Someone should enter an opioid detox program to have a safe and supervised environment to receive medical care during the detox process. Healing can begin once detoxing begins, and drug users can sooner mitigate long-term health detriments.
When dealing with addiction, withdrawal symptoms can be one of the most difficult and frustrating parts. In an opioid detox program, patients won’t have access to the drugs that cause them to relapse but will have medical support to get them through the hardest parts of detox.
Choosing the right opioid detox program will depend on the patient’s values, such as wanting a more holistic or allopathic approach. Other factors to consider are the type of insurance the patient has and other co-existing conditions such as mental health disorders or eating disorders.
What are Opiates?
Opiates are substances that react with the opioid receptors on nerve cells in the brain and body, that can be prescribed, or bought and used illegally and recreationally. Some examples of opioids are heroin, oxycodone, hydrocodone, codeine, morphine, and fentanyl.
Opioids are pain relievers that are used to treat chronic pain. They are generally safe when taken for the prescribed use and in the prescribed quantities, but the euphoric effects and pain relief can cause users to become dependent and lead to misuse. With abuse, opioids can lead to addiction, overdose, and death.
Opiate Effects and Abuse
Opiates are prescribed and used for pain relief, allowing users to reduce or eliminate pain temporarily. These drugs can make users feel relaxed and happy, but common side effects are drowsiness, confusion, slow breathing, nausea, and constipation.
According to the 2019 National Survey on Drug Use and Health, approximately 1.6 million people in the United States misuse opioids. The World Health Organization states worldwide, it’s estimated that 62 million people use opioids. Additionally, from the same study, 36.3 million people suffered from drug use disorders in 2019.
Signs of opioid abuse include seclusion and changing friends, disinterest in activities, and a breakdown in personal grooming and self-care routines. Some behavioral and physical symptoms include weight fluctuation, hyperactivity, mood swings, and a disrupted sleep schedule.
Opioid Detox and Withdrawal Symptoms
Some early withdrawal symptoms include a runny nose, a racing heart rate, fever, and agitation. Later symptoms of opioid withdrawal include cravings, vomiting, and gastrointestinal issues such as nausea and diarrhea.
Intensive treatment for opioid use is designed to manage the pain of detoxing from opioids while the brain and body relearn how to function without drugs. The listed symptoms can start within 12 hours after the last dose taken.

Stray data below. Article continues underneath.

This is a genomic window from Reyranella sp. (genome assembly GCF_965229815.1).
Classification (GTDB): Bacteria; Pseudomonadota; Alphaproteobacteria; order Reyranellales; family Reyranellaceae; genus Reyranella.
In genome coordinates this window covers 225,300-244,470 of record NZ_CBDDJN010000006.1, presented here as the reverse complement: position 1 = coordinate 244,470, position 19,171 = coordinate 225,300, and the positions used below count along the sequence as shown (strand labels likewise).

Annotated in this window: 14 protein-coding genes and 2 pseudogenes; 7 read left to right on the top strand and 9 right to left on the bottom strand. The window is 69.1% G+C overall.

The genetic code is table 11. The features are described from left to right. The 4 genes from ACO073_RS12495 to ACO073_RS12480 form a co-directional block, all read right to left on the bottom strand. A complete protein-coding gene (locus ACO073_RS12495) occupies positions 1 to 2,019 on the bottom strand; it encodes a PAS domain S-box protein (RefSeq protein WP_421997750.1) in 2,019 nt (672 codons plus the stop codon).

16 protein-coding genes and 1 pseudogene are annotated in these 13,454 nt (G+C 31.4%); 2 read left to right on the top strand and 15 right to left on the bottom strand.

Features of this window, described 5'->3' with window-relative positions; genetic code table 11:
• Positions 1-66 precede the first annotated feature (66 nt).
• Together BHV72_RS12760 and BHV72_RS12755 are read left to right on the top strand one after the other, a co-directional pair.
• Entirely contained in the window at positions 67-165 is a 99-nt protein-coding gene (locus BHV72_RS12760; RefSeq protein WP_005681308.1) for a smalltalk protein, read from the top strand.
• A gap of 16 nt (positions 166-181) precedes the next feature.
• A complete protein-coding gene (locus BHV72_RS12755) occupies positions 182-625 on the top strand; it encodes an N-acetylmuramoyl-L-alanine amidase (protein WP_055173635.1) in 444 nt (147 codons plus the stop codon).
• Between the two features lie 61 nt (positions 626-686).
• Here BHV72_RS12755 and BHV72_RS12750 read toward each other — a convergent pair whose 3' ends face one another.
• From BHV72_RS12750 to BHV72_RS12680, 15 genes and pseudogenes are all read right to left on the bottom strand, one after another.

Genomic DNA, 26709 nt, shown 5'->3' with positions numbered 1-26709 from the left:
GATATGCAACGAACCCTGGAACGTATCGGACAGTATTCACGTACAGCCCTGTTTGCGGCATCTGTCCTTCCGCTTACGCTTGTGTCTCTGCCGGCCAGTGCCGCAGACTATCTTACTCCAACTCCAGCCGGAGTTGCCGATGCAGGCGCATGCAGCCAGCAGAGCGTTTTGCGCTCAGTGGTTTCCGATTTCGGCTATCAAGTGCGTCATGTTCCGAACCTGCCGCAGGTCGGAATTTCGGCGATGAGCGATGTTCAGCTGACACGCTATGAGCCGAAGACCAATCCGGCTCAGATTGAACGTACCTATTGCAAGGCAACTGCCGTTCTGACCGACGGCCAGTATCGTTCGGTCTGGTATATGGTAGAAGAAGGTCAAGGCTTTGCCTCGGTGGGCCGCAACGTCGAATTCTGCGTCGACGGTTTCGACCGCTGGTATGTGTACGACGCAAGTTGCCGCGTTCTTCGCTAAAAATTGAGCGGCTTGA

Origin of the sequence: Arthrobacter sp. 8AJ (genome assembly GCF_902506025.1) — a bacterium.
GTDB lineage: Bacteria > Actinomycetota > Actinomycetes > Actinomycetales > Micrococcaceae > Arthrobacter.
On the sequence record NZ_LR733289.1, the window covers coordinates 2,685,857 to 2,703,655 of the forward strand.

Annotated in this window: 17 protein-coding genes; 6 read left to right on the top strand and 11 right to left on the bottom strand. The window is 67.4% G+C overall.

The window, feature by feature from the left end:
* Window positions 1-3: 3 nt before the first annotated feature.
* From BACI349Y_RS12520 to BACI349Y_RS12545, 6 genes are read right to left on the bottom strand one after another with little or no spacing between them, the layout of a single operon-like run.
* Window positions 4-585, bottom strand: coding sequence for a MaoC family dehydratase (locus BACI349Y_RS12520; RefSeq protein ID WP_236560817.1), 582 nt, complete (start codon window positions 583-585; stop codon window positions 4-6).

The intensity of the symptoms will depend on the user’s health, the length of time they’ve used drugs, and other drugs or medications they’re taking. For example, most withdrawal symptoms will subside in a week, but depression, anxiety, and fatigue could linger for longer.
Treatment for Opiate Addiction
Treatments for an opiate addiction administered in an opioid detox center include a mix of medication-assisted treatment (or MAT), supervised detox, and therapy. Most frequently, a detox program comes before inpatient treatment for the addiction.
More mild symptoms can be treated with common over-the-counter medications such as acetaminophen, aspirin, or nonsteroidal anti-inflammatory drugs (NSAIDs). In addition, supplemental medications may be administered to help with diarrhea and nausea. A common medication administered is clonidine, which can reduce the intensity of symptoms such as anxiety, cramping, sweating, and restlessness.
As mentioned, detox for opioid addiction will often include medication-assisted treatment. In all 50 states, the medications buprenorphine and naloxone (or Suboxone) are approved by health insurance companies for use in MAT. Another option is methadone, which is used more often on long-term recovery journeys.
Another option is rapid detoxification, a process of placing a patient under anesthesia with opioid blockers. While it’s been observed to decrease symptoms, it doesn’t actually shorten the amount of time spent in withdrawal. Additionally, vomiting often occurs during withdrawal, and the potential of vomiting under anesthesia greatly increases the risk of death. Because of this, most doctors hesitate to use this method, as the risks outweigh the benefits.
Why Should I Enter an Opioid Detox Program?
Entering an opioid detox program can allow you to live your life out from under the shadow of addiction. An effective, safe, holistic opioid detox is the first step toward recovery. Now, there’s no need to wait, as you can start your journey to recovery as soon as you’re ready.
Detoxing from opiates can be difficult, which is why Agape Detox provides a resort-like setting in St. Port Lucie, Florida. With their help, you can reclaim your life and achieve total wellness. Our medically supported detox services, inpatient rehab, and multiple therapy options provide each client with a safe and comfortable detox process. Speak to admissions at (855)-948-2936 to begin your healing process, today.